What Else Should Be Banned On the Road?

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Cell phone bans are popular these days. The rationale is that too many accidents are caused by people being distracted by cell phones and because they are so popular they should be banned — everyone should have to use a hands-free device. But this is just another arbitrary dictate by the state, which has unfortunately taken over the management of roads and highways. The government has no incentive to be entrepreneurial. Whatever rules are enacted, they do not have to reflect the "customers" that it is "serving."

My question is simple. Because government-run roads are presumably safer with cell phone bans, should we not call for more bans? For example, it is possible that some people become more distracted by things other than cell phones. Some women put on makeup while driving and then steer with the knees. Parents can become completely overwhelmed by loud children in the mini-van. Then there’s the champion of them all: the fast food eater. This strange and mythical creature, often found commuting from suburbia to downtown, has been spotted doing any or all of the following: wolfing down a double whopper; seasoning fries with ketchup and extra salt; wiping off spilled chocolate milkshake from his shirt; and watching a movie on his iPod. With enemies such as those, I am shocked — shocked! — that the government has not cracked down on makeup, children and food…or at least not yet (let’s not give them ideas).

Why is there a battle against specific distractions? Should it not make more sense to instead target reckless driving as opposed to the causes of the problematic driving? If you can listen to ear-piercing hip hop and still drive carefully and not hurt others, there is no problem. And the same goes for drive-through maniacs, women who pretend they are at the beauty parlor, and, yes, even drivers who are high (or low). Moreover, who is to say that a fifteen-minute conversation on a hands-free device has to necessarily be more distracting than a one-minute conversation with a regular cell phone? Finally — and this is important — driving skills are not uniform. It’s possible that driver A is much better than driver B even if A is on a cell phone or eating.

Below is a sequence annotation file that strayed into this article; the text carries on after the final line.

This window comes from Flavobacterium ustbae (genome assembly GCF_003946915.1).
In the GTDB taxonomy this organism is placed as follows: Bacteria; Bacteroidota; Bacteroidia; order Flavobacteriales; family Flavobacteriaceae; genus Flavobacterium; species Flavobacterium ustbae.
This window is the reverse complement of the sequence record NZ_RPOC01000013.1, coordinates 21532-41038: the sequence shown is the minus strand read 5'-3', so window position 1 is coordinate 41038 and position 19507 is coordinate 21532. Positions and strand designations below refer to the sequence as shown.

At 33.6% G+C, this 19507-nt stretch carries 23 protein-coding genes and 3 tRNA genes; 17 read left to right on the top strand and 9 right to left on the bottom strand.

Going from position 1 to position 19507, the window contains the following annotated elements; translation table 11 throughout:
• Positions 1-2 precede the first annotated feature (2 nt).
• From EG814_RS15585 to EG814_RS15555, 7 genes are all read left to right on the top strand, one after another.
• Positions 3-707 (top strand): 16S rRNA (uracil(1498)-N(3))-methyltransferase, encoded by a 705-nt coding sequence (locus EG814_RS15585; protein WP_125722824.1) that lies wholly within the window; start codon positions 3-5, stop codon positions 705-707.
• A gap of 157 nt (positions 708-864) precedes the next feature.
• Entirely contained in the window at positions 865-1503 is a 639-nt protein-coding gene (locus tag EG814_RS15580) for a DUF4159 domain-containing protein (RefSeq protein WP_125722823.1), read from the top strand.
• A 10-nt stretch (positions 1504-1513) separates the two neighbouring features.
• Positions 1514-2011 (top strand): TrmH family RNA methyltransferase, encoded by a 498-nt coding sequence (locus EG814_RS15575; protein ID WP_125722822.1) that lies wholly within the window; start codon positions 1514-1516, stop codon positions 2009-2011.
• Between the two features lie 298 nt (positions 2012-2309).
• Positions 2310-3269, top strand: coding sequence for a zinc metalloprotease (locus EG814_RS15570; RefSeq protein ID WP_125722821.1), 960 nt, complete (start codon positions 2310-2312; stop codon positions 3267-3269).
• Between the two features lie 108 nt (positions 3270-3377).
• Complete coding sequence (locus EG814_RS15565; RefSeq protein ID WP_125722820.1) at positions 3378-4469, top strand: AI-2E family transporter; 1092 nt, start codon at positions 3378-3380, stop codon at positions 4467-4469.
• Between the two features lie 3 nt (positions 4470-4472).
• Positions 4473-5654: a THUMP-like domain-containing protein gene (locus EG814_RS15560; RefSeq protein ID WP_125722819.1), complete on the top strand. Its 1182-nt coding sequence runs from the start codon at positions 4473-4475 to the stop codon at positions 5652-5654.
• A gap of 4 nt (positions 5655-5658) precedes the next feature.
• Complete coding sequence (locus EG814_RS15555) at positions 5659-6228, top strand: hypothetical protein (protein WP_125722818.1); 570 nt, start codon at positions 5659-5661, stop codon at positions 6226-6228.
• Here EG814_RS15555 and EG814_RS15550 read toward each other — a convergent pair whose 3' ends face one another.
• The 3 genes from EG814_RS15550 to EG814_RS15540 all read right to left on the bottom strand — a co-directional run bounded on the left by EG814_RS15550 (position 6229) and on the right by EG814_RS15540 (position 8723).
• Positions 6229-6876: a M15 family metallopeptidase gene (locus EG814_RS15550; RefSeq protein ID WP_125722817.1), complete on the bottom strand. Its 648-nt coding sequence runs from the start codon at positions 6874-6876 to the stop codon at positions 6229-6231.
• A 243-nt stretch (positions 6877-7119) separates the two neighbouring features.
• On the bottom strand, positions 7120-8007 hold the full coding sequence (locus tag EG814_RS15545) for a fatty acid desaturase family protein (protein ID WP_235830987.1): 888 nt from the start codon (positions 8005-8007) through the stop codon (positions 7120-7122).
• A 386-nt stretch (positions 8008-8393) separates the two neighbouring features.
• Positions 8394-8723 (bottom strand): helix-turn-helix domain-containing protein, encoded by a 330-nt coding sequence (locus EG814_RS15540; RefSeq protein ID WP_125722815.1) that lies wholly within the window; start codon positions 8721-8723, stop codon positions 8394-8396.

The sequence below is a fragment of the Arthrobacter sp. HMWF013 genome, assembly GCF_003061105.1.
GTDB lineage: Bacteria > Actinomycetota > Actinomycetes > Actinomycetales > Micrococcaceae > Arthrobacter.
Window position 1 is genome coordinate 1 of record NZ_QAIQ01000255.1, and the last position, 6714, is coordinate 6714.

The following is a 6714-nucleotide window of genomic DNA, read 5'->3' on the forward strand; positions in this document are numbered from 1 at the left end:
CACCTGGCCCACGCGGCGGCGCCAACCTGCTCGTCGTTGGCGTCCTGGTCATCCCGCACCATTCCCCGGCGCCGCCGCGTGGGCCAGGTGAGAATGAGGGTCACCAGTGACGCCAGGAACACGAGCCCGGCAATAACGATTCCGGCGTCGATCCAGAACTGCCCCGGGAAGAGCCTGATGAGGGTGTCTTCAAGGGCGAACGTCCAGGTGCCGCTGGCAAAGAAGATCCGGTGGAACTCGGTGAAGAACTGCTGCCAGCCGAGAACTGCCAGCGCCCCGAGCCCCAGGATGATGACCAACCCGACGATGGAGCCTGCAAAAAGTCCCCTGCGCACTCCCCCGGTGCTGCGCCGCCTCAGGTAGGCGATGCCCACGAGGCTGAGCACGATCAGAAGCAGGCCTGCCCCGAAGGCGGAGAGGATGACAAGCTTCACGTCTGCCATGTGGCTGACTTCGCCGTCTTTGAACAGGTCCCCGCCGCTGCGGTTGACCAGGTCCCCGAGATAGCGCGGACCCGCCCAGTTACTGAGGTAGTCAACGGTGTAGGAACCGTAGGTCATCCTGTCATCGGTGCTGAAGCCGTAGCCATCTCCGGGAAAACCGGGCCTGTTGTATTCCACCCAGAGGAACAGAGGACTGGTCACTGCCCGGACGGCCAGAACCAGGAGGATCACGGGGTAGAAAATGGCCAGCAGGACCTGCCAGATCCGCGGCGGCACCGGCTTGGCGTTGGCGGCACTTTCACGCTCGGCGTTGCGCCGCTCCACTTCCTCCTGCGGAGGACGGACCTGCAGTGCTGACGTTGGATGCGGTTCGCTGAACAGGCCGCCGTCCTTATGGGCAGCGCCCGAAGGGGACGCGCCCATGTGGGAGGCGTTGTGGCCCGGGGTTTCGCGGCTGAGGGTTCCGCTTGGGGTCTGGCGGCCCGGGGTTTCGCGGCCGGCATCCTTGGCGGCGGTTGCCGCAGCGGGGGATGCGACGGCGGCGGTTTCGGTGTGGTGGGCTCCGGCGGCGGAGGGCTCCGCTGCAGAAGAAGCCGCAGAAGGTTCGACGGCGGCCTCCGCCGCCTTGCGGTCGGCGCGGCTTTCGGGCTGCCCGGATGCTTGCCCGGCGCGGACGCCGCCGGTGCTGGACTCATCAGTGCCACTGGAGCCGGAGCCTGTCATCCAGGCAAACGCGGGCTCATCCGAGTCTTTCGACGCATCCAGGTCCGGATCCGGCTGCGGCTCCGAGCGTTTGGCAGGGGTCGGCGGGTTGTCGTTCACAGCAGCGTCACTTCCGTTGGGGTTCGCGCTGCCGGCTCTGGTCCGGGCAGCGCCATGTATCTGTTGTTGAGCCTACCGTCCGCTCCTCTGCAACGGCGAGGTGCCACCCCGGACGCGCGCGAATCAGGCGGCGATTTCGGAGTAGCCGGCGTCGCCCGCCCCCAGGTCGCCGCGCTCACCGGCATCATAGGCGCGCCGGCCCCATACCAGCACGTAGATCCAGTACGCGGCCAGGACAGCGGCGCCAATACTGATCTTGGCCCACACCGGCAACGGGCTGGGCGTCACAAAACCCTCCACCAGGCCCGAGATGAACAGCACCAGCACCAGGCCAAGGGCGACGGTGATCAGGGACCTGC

Let me make it clear that I am not recommending any particular policy. I would love to see roads de-socialized and all government barriers in the transportation industry abolished. Let road entrepreneurs, communities and neighborhoods figure out the details of highways and roads. So long as bureaucrats are the ones establishing road policies there shall be madness. That said, it is true that privately controlled and managed roads would have rules. The difference between private rules and those set by the government is that the managers have an incentive to come up with a set of policies that aim to please their clientele, for otherwise they will lose customers, credibility and could face increased competition. Still, there will be those who would never be completely satisfied about a particular rule. In fact, it’s quite possible that on certain roads, the owner might impose rules that are as restrictive as what the government does today. Even here, however, there is at least the option of opting out and finding another way to get to your destination.* In a free society you would not be forced to pay for the building and maintenance of roads, much less for the enforcement of its rules.

Where there’s no aggression or threat of aggression against others, the government should just stay away.

*Acceptance of an offer is rarely ever an all-or-nothing event. Usually there is a pros & cons analysis. Individuals act on the overall benefit that accepting the offer entails. Therefore, whenever there is free exchange it is only necessary that parties consider the officer good enough. This means that, for example, we don’t have to like everything about a restaurant or a store or a private road; it matters that we like it more than other options. It goes without saying that one of the options in free exchange is to be free to reject offers.

Manuel Lora [send him mail] works at Cornell University as a TV and multimedia producer. Visit his blog.

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